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The White House Marks ADA Anniversary and Announces Resources to Support Individuals with Long COVID

July 26, 2021
Source: The White House

Today, on the 31st Anniversary of the Americans with Disabilities Act (ADA), we celebrate the inclusion and access promoted by the landmark civil rights law for disabled Americans. Grounded in four core outcomes of full participation, equal opportunity, independent living, and economic self-sufficiency, the ADA prohibits discrimination on the basis of disability in contexts such as of public accommodation, employment, transportation, and community living and provides recourse for people with disabilities who faced discrimination. The nation has made significant progress since the law was signed. To commemorate this day, President Biden will sign a proclamation marking the 31st anniversary of the Americans with Disabilities Act, 2021.

Today the Administration is also releasing a package of guidance and resources to support individuals experiencing the long-term symptoms of COVID-19 or “Post-​Acute Sequelae of SARS-CoV-2 infection (PASC),” known commonly as “long COVID.” The announcements from the Departments of Health and Human Services (HHS), Justice, Education, and Labor provide information about where individuals can access resources and accommodations and clarifies the rights for health and educational services and supports. This includes:

  • Guidance explaining that long COVID can be a disability under various Federal civil rights laws. The Office for Civil Rights at HHS and Department of Justice released guidance explaining that some individuals with long COVID may have a disability under various civil rights laws that entitles them to protection from discrimination.[Guidance on “Long COVID” as a Disability Under the ADA, Section 504, and Section 1557 [PDF] and Civil Rights and COVID-19]
  • Guidance that addresses the needs of children with long COVID who may be children with disabilities. The Department of Education Office for Civil Rights and Office of Special Education and Rehabilitative Services issued a resource document providing information about schools’ and public agencies’ responsibilities for the provision of services and reasonable modifications to children and students for whom long COVID is a disability.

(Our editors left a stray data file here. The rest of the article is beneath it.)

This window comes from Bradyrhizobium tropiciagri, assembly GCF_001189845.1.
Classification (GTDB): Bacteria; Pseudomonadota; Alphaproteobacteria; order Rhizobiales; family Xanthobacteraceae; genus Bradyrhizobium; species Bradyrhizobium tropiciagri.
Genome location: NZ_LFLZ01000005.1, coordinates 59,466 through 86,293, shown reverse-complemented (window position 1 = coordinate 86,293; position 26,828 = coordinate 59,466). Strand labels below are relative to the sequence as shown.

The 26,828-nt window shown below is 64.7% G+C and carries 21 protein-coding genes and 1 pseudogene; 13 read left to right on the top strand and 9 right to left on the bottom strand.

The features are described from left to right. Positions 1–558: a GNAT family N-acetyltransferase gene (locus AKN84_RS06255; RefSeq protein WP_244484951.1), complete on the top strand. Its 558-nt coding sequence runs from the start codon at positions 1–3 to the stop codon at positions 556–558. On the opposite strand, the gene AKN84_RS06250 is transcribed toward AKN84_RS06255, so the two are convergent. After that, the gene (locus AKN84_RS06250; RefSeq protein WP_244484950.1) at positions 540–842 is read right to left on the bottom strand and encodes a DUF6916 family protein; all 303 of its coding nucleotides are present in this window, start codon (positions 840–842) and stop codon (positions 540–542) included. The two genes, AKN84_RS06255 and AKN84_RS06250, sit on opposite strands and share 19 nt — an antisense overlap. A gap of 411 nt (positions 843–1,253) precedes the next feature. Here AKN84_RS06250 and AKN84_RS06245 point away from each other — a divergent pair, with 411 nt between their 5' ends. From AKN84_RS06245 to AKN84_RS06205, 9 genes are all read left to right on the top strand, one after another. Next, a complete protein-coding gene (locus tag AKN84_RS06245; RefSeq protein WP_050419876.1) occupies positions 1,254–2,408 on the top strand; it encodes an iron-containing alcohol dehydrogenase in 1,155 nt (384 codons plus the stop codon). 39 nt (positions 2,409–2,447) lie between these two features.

• Access to resources on disability support services. The Administration for Community Living (ACL) at HHS released a guide to community-based resources that can help people if they now need assistance to live in their own home, go to work or school, or participate in the community. These resources can provide information about what is available locally; help people connect to services, such as transportation and personal care attendants; help arrange reasonable accommodations and access vaccinations; and more. [ How ACL Disability and Aging Networks Can Help People with Long COVID [PDF]
  • Information about accommodations in the workplace.  The Office of Disability Employment Policy (ODEP) at the Department of Labor launched a new webpage  that includes resources on long COVID organized by stakeholder groups, such as workers, youth and young adults, and employers.  The resources include information on requesting and providing workplace accommodations for individuals with long COVID. In addition, ODEP released a blog discussing the impact of long COVID on workers with disabilities.

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